General works on the Cold War cover a wide range of topics, countries, and time periods. Crowley 2006, an edited work with chapters by leading Cold War historians, is a good starting point for Cold War scholars. Westad set himself apart from other scholars with his international approach to the Cold War (Westad 2007). In doing so, he challenged other historians to use a wider lens when writing about the Cold War. By providing an international interpretation of the Cold War, Fink 2014 builds on Westad’s previous work. Arguing again that the Cold War was a global ideological confrontation is Westad 2017. As is frequently the case, political leaders can make a difference and leave their imprint on an era. Gaddis 2011, a biography of George Kennan, gives informed insight into the man who arguably contributed the most to the United States’ policy of containment, and Kaplan 1999 analyzes the impact of Metternich on Kissinger’s approach to foreign policy. In addition, Kennedy 1991 continues in this vein; the edited volume analyzes political leaders and their development of grand strategy. Some of the chapters directly relate to the Cold War. Bissell, et al. 1996 presents an interesting look, from an insider’s perspective, of the American U-2 program. A number of works—Gaddis 1982 and Mark 2004—focus on US national security policy or specific US Cold War foreign policy with regard to a specific nation, such as Hong Kong. Finally, a recent publication—Harper 2011—provides a sweeping analysis of the Cold War from its causes to its conclusion. All Cold War scholars must, however, consult the recently published Leffler and Westad 2010–2012.

  • Bissell, Richard Jr., Jonathan E. Lewis, and Frances T. Pudlo. Reflections of a Cold Warrior: From Yalta to the Bay of Pigs. New Haven, CT: Yale University Press, 1996.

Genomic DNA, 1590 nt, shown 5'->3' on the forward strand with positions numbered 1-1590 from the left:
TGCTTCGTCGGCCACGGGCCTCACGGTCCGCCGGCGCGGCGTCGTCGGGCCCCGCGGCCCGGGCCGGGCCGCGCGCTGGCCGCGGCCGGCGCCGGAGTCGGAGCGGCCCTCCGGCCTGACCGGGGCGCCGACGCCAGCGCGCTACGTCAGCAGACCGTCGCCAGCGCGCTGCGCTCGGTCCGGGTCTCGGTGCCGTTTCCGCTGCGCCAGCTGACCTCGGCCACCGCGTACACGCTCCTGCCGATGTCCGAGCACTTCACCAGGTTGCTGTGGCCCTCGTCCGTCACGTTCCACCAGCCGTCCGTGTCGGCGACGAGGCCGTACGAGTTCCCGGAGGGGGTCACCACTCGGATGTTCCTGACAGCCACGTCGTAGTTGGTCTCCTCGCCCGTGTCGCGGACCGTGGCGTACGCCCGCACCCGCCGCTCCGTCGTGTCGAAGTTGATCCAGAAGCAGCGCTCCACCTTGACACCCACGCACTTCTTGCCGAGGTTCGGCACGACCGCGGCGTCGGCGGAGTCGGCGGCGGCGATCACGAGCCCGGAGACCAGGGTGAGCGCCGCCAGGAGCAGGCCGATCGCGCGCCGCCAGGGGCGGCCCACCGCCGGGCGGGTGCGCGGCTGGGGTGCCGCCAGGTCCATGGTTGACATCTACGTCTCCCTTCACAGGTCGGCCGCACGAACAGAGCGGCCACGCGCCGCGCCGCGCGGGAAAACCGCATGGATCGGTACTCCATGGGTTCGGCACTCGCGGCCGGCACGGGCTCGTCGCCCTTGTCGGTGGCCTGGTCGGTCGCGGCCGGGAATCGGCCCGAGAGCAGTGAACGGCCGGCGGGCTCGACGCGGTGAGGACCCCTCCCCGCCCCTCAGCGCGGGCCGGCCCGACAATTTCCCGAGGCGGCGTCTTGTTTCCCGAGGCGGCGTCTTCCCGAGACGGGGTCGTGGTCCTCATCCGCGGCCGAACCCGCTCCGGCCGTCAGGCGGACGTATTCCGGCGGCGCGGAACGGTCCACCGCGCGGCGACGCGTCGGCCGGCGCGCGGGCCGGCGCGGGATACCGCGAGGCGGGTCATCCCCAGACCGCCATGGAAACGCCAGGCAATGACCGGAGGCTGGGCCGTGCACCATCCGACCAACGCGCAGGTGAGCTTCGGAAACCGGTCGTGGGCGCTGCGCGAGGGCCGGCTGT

This is a memoir written by an intelligence officer who participated in numerous important operations. Bissell helped develop “the U-2, the SR-71, and the satellite collection platform.” In addition to chronicling his own achievements, Bissell gives the reader insight into the attitudes that permeated US intelligence organizations.

  • Crowley, Robert, ed. The Cold War: A Military History. New York: Random House, 2006.

    This compilation of twenty-six essays is divided into five sections: “First Skirmishes,” “Police Action,” “The Deep Cold War,” “Vietnam: The Long Good-bye,” and “The End.” Leading historians—including David McCullough, Dennis E. Showalter, Douglas Porch, John F. Guilmartin Jr., John Prados, and Williamson Murray-contributed essays about the social, political, and economic connotations of the Cold War’s military history.

  • Fink, Carole K. Cold War: An International History. Boulder, CO: Westview, 2014.

    Building on the work of Westad 2007, Fink, while acknowledging the role of the United States and the Soviet Union, integrates other actors in her new history of the Cold War. She argues that while relations improved between the Soviet Union and the United States, the two nations became embroiled in the arguments between other nations.

  • Gaddis, John Lewis. Strategies of Containment: A Critical Appraisal of American National Security Policy during the Cold War. Oxford: Oxford University Press, 1982.